Report shows NCDs continue as main cause of death and disability

The content originally appeared on: Antigua News Room

A new report launched by the Pan American Health Organization (PAHO) reveals that while overall life expectancy has risen in the Americas, so has the number of people living with noncommunicable diseases (NCDs).

Rapid population aging has led to an increase in ill health and disabilities caused by noncommunicable diseases and injuries.

The report urges countries of the Americas to take action to address the challenges to health systems posed by the Region’s aging population.

The report, Leading causes of death and disease burden in the Americas: Noncommunicable diseases and external causes, analyzes the burden of diseases and mortality in the Americas from 2000 to 2019, focusing on noncommunicable diseases (NCDs) such as cardiovascular diseases, cancers, respiratory diseases, and diabetes; mental and substance use disorders and neurological conditions, as well as unintentional and intentional injuries (or external causes).

The report found that the total number of deaths increased by 31% from 2000 to 2019 in the Americas – a larger percentage increase than in any other World Health Organization (WHO) region. Overall, NCDs dominated as the leading cause of death in the region, with a mortality rate of 412 per 100,000 in 2019 for women and men combined.

“NCDs and external causes remain a major challenge, not only to health systems, but also to the social and economic development of the Americas,” Dr. Anselm Hennis, Director of noncommunicable diseases and mental health at PAHO said.

“It is crucial that countries implement proven interventions to reduce risk factors, as well as strengthen the provision of quality care at the primary health level.” 

According to the report, the growth and rapid aging of the population in the Americas contributed to a 31% increase in the total number of deaths within the last two decades.

The region’s population also grew from 829 million to 1.01 billion.

During the same period, there was a 5-percentage point increase in the number of people aged 40-64 years and a 3-percentage point increase in those aged 65 and older.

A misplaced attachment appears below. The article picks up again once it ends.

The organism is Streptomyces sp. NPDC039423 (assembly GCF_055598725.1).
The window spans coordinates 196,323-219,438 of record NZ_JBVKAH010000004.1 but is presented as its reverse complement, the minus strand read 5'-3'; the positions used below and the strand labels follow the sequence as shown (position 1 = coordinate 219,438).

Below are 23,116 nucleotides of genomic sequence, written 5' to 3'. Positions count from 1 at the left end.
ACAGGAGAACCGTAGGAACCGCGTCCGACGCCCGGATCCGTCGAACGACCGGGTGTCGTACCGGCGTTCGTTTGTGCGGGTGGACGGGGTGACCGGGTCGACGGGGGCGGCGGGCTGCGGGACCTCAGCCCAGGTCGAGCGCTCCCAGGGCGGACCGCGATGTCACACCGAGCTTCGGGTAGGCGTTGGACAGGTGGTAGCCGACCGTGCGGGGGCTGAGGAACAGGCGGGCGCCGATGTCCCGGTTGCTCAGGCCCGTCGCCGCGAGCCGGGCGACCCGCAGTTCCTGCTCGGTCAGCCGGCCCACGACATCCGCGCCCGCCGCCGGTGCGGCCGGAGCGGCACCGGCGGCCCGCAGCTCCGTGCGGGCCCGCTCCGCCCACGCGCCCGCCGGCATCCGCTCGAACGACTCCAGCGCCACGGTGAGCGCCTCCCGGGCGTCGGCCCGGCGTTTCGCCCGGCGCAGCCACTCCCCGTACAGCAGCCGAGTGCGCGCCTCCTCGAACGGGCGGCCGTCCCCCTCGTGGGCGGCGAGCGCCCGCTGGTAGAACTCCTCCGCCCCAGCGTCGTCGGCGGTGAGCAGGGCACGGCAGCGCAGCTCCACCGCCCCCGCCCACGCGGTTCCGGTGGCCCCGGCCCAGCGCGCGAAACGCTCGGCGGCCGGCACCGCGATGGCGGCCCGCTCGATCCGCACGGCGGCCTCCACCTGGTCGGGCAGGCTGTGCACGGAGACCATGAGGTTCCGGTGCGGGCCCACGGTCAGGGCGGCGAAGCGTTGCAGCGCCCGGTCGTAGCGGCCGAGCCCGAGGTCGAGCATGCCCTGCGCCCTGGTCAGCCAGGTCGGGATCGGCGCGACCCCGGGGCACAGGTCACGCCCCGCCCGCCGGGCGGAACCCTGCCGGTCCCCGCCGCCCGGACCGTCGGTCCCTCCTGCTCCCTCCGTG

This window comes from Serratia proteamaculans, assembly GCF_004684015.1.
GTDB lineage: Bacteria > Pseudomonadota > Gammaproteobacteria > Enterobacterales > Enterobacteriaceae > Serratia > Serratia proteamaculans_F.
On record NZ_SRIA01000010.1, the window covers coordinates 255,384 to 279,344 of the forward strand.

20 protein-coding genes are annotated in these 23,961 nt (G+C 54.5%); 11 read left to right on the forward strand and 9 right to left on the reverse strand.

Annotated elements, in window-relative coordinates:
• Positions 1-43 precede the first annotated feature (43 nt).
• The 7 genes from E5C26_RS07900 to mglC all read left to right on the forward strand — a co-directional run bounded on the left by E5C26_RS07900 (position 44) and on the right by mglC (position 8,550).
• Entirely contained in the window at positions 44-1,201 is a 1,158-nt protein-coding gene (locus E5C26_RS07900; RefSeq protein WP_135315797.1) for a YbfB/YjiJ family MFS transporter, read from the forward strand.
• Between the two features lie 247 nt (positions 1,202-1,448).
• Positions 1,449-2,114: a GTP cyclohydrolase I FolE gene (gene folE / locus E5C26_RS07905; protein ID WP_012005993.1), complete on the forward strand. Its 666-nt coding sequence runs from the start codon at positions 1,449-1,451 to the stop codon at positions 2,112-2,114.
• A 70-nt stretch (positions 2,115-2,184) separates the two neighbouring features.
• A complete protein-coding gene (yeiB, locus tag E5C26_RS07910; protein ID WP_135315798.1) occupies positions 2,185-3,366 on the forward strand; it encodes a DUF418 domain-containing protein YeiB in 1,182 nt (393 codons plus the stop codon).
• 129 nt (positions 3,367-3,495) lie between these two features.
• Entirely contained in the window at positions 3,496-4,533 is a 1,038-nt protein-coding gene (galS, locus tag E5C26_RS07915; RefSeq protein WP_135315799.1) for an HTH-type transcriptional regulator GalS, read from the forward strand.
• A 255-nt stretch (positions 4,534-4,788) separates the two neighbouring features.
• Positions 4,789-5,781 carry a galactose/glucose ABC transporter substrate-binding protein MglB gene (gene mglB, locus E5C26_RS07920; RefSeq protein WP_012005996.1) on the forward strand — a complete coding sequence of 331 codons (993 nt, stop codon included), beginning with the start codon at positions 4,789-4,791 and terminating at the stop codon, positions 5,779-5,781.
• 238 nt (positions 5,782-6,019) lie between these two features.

This demographic shift could prove a challenge to unprepared health systems, and the report urges countries to prepare for a growing incidence of NCDs as populations live longer.

The percentage of deaths due to NCDs and external causes increased from 87% to 90% between 2000 and 2019, with the most significant increase in deaths due to mental and substance use disorders and neurological conditions (179%).

The report also notes that despite the increase in the absolute number of deaths, the mortality rate for NCDs and injuries decreased by 17.2% and 8%, respectively.

This has contributed to an increase in life expectancy and also in the number of people living with NCDs in the Region.

This report highlighted persisting disparities. The mortality rate for NCDs in the Latin Caribbean is approximately 1.5 times higher than in the Andean subregion.

Furthermore, throughout the Region, men experienced consistently higher rates of death and disability than women due to a greater burden of cardiovascular diseases and cancers, as well as high rates of interpersonal violence.

Women, however, were significantly more likely to experience intimate partner violence. When it comes to mental health, men were more likely to experience alcohol and drug use disorders, while women suffered higher rates of anxiety and depressive disorders.

PAHO continues to work to support countries of the Americas in the implementation of public health solutions, health systems innovations and political interventions to address the challenges posed by NCDs.

This includes the implementation of the Better Care for NCDs initiative which aims to strengthen health system capacity to plan and implement comprehensive quality NCD services at the primary health care level.  

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